So yes, I think it’s easier to pick one country for a 1-2 week trip. Maybe 2 countries on 3 week. If you can do that I think spring is likely to be a fine time to go. But things will be in flux. And obviously could change in an instant.
Things are changing, and probably will continue to change frequently for some time ahead (/understatement). This is part of travel now, it's not going to change anytime soon, so make your peace with it.
That said...I think we will have a much clearer picture of what things will be like in the spring and summer in just a few weeks.
Let's look back into the dim mists of time, before Omicron roared up out of nowhere, back in the Fall (say, October of 2021). Back then, things generally appeared to be slowly and steadily getting better (at least that was my read of things). Several European countries had dialed down (and a few had all but eliminated) the most intrusive COVID restrictions. I experienced this personally, in Portugal and Denmark, back in September -- it was weird and delightful to walk around Copenhagen and see exactly zero people masked, everyone going about life after the pandemic (not because they were anti-vaxx loons, but because the country had to a great extent beaten the pandemic, or so everyone thought at the time). Then Omicron blew up big, and one by one, countries dialed up the restrictions (some of which may have been misguided, but were perfectly understandable, given its astonishing spread). But we now know that, yes Omicron spreads like lightning, but it's not quite the monster that Delta was, and there is evidence to suggest it might wane (almost) as quickly. It's still too early to declare that as a solid, reliable fact -- and it's complicated because different places have their "peaks" at different times because the spread was not uniform -- but that (a rapid decline after its rapid rise) does appear to be evident in early data from many places. The point being that in another few weeks, the trend lines may (hopefully will) look quite different.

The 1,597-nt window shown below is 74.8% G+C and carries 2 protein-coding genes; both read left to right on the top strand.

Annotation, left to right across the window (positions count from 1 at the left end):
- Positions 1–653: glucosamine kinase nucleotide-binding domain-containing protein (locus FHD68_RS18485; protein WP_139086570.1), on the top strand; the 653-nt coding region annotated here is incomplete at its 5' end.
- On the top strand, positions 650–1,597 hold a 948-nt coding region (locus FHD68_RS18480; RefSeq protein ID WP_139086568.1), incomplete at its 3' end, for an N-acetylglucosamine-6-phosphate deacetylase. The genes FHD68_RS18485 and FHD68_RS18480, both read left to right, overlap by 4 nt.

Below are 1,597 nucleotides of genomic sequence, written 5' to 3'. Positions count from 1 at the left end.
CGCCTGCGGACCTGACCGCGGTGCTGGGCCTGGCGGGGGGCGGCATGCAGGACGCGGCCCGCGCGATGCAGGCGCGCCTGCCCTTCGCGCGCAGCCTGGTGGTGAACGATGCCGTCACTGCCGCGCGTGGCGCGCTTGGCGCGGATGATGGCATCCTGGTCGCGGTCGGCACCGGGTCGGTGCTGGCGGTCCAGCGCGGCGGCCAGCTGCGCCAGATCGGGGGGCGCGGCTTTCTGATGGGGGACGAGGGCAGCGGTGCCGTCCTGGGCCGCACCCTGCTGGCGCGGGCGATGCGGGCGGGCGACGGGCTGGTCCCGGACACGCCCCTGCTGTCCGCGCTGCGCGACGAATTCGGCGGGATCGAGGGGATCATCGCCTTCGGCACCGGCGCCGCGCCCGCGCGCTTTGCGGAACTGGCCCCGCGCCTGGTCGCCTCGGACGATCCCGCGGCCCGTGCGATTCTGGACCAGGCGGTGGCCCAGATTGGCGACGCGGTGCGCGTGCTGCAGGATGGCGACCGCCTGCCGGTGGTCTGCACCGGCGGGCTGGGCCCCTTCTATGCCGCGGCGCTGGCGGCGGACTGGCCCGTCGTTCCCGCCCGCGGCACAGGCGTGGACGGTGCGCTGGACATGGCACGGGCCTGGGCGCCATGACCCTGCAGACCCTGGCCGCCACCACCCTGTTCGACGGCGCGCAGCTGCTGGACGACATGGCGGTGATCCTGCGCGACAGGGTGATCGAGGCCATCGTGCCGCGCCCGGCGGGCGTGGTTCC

The big question is, "What happens after Omicron?" (The other big question is, "when does after Omicron" start?"). I would bet my lunch money that these two questions are the focus of a lot of news gathering, tea-leaf-reading, informed speculation (and nervous oiuja board questions) among RSE planning staff.
My own reading of the tea leaves and my oiuja board tells me that, if things go well, this coming spring, summer and fall will probably look something like last spring, summer and fall: pandemic numbers will fall, things will open up a bit and restrictions will be rolled back/dialed down. Except last spring/summer/fall, there was a major scramble to vaccinate populations. Some (though not all) of that has been accomplished. So we will be starting this year's "travel season" from a better baseline. As long as you are fully vaccinated, and you are willing to play by the rules (admittedly, both moving targets), then I actually think the prospects for careful and responsible international travel are quite good, starting in the Spring of this year. There will be scares, there will be bumps and twists in the road, maybe a setback or two, possibly major obstacles. But this is not the winter of 2020. We have arrived at a much better place than that.
I suspect RSE is expecting something similar. They may end up canceling some of the earliest Spring trips, but I have a feeling they are betting things will improve enough to allow them to fire up the bus this season and turn the crank on their business. Personally, I do not have any Rick Steves tours booked. But my spouse and I do have flights booked to Turkey, Malta, Egypt, Thailand, Fiji and Mexico (all of which can be cancelled at no cost if I decide I can't/I choose not to go). I won't be going to all those places this year (I never expected to), but I am betting I make at least ONE of those trips. If I had a Rick Steves Tour booked, I would feel fairly confident it'll still go (maybe less confident in April and more confident in August, but we will have to see).
Don't give up hope. Brighter days are coming, and not that far ahead.